On the northern end of the United Nations headquarters in New York a gigantic equestrian statue looms two stories high. A young knight, Saint George, mounted on a magnificent rearing steed, plunges his long spear, with a cross at its top, into the throat of a monstrous two-headed dragon at the horse’s feet. To the onlooker it is clear: the knight is not just good and the dragon evil; the saint is the UN. But today the statue can easily be seen as a metaphor for the United States as the saintly knight. The dragon is whatever we are told may threaten our way of life.
Secretary of State John Kerry, in his August 30 national address, called up the image of America the savior nation, the world’s last best hope to restore morality against Syria’s evil regime, which has wantonly slaughtered over 1,400 of its own citizens with internationally outlawed chemical weapons. Syria had dared to “cross the red line” that President Barack Obama drew months ago against the internationally forbidden use of poison gas. The UN Security Council, along with 59 percent of the American public, do not support retaliation. America alone, we are told, has the military and moral strength to teach Syria a lesson.
Would that it were that simple. Syria has not invaded another country; this is instead a civil war where the opposition, which attracted initial broad support, is now split between those who favor the Western nations and Islamic extremists who embody in their tactics the evils of the ruling party. The battle pits the tyranny of the corrupt government against the chaos and sometimes cruelty of the rebels. What can Mr. Obama’s allegedly precise bombing of selected targets accomplish other than multiply the Syrian dead?
The questions multiply. Secretary Kerry has refused public answers to a dozen questions including estimated civilian casualties and how other Arab countries would respond. Why not wait for the U.N. inspection’s report? The bombings may continue for two months or more. Although we are promised “no boots will touch the ground,” troops might have to land for rescue operations. The divided Senate committee has voted yes, but what if Congress otherwise votes no? Would Obama attack anyway? What of the voice of chairman of the Joint Chiefs of Staff General Martin E. Dempsey’s warning against intervention?
U.S. aircraft sit in the Mediterranean ready to strike at ten Syrian chemical weapons sites, two missile bases, six air bases, two military commands and one army unit. The proposed strikes do not appear to satisfy just war principles of proportionality and last resort. Chances that they would teach President Assad a moral lesson are slim to zero. That they would kill more people, military and civilian, is guaranteed. Which would require more moral courage of President Obama: to bomb under these circumstances or to take back his “red line” comment and throw all his energies into a negotiated settlement?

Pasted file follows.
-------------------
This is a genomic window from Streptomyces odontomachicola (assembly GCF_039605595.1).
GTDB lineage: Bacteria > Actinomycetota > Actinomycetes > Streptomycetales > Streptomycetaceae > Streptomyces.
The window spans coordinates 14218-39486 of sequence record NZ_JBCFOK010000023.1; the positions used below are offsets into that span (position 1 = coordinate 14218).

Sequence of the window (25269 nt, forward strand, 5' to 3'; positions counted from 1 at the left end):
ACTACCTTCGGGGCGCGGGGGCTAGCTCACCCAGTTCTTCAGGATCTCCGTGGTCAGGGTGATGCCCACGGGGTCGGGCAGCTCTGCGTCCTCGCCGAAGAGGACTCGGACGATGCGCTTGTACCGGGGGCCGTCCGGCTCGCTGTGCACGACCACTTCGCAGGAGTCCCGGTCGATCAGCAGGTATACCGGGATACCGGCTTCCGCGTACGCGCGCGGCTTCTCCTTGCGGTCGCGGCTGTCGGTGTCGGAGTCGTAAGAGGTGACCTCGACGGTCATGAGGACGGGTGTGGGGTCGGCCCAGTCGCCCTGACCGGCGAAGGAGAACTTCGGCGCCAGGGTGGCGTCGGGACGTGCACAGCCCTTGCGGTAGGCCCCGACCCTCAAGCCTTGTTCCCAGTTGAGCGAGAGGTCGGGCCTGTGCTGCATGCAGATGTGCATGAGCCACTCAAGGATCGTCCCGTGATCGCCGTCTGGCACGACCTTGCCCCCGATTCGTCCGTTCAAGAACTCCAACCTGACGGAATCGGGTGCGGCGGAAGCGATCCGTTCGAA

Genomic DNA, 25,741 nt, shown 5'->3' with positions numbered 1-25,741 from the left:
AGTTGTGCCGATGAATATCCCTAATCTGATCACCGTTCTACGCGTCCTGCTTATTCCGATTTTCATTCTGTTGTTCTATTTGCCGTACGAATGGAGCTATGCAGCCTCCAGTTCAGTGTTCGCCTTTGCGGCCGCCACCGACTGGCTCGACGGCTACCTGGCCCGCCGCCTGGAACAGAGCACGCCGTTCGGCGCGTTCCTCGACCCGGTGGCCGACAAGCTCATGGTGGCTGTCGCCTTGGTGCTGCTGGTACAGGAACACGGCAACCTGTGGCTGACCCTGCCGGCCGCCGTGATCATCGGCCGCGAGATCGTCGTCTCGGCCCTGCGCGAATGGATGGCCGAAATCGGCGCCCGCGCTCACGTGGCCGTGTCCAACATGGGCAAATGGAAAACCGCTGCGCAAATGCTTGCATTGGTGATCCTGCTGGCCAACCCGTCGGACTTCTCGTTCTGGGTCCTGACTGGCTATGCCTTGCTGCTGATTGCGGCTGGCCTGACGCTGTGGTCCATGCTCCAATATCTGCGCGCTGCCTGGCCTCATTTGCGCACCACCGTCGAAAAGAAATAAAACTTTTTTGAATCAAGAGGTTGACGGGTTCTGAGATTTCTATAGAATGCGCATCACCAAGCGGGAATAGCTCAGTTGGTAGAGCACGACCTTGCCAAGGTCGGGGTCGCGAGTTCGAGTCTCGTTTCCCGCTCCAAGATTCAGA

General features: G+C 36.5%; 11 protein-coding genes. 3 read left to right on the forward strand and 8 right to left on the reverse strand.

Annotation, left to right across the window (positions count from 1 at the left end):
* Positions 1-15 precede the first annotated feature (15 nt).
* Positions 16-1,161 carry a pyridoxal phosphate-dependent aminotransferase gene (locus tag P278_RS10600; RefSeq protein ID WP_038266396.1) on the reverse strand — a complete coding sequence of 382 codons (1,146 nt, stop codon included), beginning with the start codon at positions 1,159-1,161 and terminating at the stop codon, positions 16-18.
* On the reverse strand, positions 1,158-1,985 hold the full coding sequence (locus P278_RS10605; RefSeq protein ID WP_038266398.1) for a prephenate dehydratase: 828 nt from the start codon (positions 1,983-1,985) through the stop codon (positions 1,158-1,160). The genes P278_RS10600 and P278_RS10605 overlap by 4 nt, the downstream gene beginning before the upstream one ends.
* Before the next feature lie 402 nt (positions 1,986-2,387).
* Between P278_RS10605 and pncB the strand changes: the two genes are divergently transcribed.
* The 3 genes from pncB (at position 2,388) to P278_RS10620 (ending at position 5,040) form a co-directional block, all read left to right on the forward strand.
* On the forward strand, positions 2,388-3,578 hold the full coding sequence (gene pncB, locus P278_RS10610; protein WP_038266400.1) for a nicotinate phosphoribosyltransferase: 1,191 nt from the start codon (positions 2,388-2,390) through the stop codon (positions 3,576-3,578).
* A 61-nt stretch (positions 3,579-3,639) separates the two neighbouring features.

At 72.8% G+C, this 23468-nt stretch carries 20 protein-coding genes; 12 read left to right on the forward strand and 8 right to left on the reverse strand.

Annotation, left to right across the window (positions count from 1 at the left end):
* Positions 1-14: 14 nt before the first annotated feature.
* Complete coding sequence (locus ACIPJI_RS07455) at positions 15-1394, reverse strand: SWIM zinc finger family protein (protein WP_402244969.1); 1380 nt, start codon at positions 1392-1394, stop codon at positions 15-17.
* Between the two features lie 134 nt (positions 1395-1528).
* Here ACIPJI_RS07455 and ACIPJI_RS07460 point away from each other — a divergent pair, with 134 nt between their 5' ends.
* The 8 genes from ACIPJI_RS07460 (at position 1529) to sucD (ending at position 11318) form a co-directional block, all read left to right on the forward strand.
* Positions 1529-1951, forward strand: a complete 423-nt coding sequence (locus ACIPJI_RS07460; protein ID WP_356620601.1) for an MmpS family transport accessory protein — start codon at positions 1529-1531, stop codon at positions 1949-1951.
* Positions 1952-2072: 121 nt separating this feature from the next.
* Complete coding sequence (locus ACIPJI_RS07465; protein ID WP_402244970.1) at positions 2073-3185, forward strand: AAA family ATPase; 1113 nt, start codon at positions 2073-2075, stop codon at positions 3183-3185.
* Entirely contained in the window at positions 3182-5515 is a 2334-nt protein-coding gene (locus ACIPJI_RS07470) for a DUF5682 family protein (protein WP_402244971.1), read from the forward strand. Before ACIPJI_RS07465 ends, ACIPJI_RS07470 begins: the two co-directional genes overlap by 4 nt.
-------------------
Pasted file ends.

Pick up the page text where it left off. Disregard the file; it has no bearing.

President Obama remains entitled to our respect and understanding. He has avoided the hubris that swept us into Iraq and Afghanistan, and America must strive to be worthy of the mantle of moral leadership so important to the nation’s self understanding and the world’s trust. Yet the fact remains that our bombing of Syria, like our often irresponsible use of drones, would inevitably add to the pile of corpses that make this war the terrible tragedy it has become.
In a UN garden another bronze muscular hero holds a sword bent into a curve in his left hand and raises his hammer high to bring it down again. He personifies Isaiah 2: 4-5: “They shall beat their swords into plowshares, and their spears into pruning hooks; nation shall not lift up sword against nation, neither shall they learn war any more.”
The bishop of Aleppo, Antoine Autun, has pleaded for a political, not military, solution. Adolfo Nicolas, superior general of the Society of Jesus, has accused both the United States and France, who supports our bombing, of “abuse of power.” Father Nicholas says he “cannot understand who gave the United States or France the right to act against a country in a way that will certainly increase the suffering of the citizens of that country, who, by the way, have already suffered beyond measure.” In a September 5 letter, Pope Francis has urged a Group of 20 leaders to abandon the “futile pursuit” of a military solution in Syria; and in the four-hour Saturday night prayer vigil he called upon all persons of good will to cry out forcefully, “Violence and war are never the way to peace...May the noise of weapons cease!"
The United States must find better ways to genuinely relieve the suffering of the Syrian people.